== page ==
Broadway Shutdown Officially Extended To January 2021, With Many Shows Targeting Even Later

Breaking News, Broadway, Coronavirius, Film News

As expected, Broadway will remain dark through 2020, with the Broadway League announcing today that theater owners will refund or exchange all tickets purchased for productions through Jan. 3, 2021.

“The Broadway experience can be deeply personal but it is also, crucially, communal,” said Chairman of the Board of The Broadway League Thomas Schumacher. “The alchemy of 1000 strangers bonding into a single audience fueling each performer on stage and behind the scenes will be possible again when Broadway theatres can safely host full houses. Every single member of our community is eager to get back to work sharing stories that inspire our audience through the transformative power of a shared live experience. The safety of our cast, crew, orchestra and audience is our highest priority and we look forward to returning to our stages only when it’s safe to do so. One thing is for sure, when we return we will be stronger and more needed than ever.”

According to the League, returning productions are currently projected to resume performances over a series of rolling dates in early 2021. Tickets for performances for next winter and spring are expected to go on sale in the coming weeks.

Since the COVID-19 shutdown began last March, the League has periodically extended the show suspension, which was initially set until April, then June, then September and now January 2021. The date indicates only an eligible refund period, not necessarily an expected re-opening.

In response to the shutdown extension, Actors’ Equity Association released the following statement: “Countless regional theaters have made the exact same decision as Broadway, and are voluntarily postponing their seasons and putting the safety and health of their audiences and workers first. These responsible decisions mean that the industry will need support so that when it is safe to reopen, the arts can go back to work and help the entire economy recover.

“While the HEROES Act has important provisions on unemployment and health insurance subsidies, what is sadly missing is arts funding and loans that will enable the live performing arts to quickly reopen and help the economy grow.”

Last week, a slew of planned productions announced target opening dates in Spring 2021, including the Tony Kushner-Jeanine Tesori musical Caroline, or Change, The Music Man, Flying Over Sunset, American Buffalo and The Minutes. Birthday Candles, with Messing, will open in Fall 2021. The producers of American Buffalo and The Minutes indicated that reopening would almost certainly depend on the development of a COVID-19 vaccine.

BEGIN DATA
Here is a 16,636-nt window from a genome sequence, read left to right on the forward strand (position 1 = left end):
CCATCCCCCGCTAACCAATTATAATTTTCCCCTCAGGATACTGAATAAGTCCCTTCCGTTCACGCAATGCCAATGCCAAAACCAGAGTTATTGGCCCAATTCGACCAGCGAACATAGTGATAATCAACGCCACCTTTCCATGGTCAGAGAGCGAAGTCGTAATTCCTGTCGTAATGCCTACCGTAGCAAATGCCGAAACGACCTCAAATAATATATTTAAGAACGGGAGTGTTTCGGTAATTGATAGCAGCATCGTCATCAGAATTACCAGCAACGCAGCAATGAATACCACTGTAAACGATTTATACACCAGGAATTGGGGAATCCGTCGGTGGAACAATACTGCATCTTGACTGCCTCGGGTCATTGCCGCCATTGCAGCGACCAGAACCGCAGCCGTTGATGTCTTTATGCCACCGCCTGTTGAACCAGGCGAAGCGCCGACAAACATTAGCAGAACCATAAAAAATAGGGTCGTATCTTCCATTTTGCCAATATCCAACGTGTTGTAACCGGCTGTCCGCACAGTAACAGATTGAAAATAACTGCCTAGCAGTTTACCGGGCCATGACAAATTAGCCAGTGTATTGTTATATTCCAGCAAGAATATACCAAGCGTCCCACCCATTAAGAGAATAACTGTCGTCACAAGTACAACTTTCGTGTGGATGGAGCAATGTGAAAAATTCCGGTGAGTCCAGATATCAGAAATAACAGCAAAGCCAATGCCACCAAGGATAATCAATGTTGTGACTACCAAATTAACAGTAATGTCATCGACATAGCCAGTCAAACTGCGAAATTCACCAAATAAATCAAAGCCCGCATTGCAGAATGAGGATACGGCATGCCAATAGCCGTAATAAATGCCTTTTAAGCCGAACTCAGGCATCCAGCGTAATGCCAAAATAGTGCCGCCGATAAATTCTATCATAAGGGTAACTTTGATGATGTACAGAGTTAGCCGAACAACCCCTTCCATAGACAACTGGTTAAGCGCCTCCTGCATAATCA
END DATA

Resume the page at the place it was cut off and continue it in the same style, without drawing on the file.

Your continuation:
Other shows that were either up and running when the shutdown hit, or were about to begin, have canceled altogether, including Disney’s Frozen, Martin McDonagh’s play Hangmen and Edward Albee’s revival of Who’s Afraid of Virginia Woolf with Laurie Metcalf and Rupert Everett. The shutdown extension nixes the planned Fall limited Broadway return engagement of David Byrne’s American Utopia.

In its extension announcement today, the Broadway League said it continues to work with city and state officials “to find the safest way to reopen, including screening and testing for audience members and employees, enhanced cleaning and sanitizing measures, and revamping backstage protocols. Broadway, as an industry, is particularly at risk because theaters are often small and tightly packed with patrons.”

Said Broadway League president Charlotte St. Martin, “Our membership is working closely with the theatrical unions and in concert with key experts and some of the greatest minds inside and outside of the industry to explore protocols for all aspects of reopening. We are focused on identifying and implementing necessary measures that will enable us to resume performances safely for Broadway audiences and employees.

“We are determined to bring back the people who rely on this industry for their livelihood, and to welcome back all those who love this vital part of New York City, as soon as it is safe to do so. As so many of us in the Broadway community have been saying during this time – We’ll be back, and we have so many more stories to tell.”

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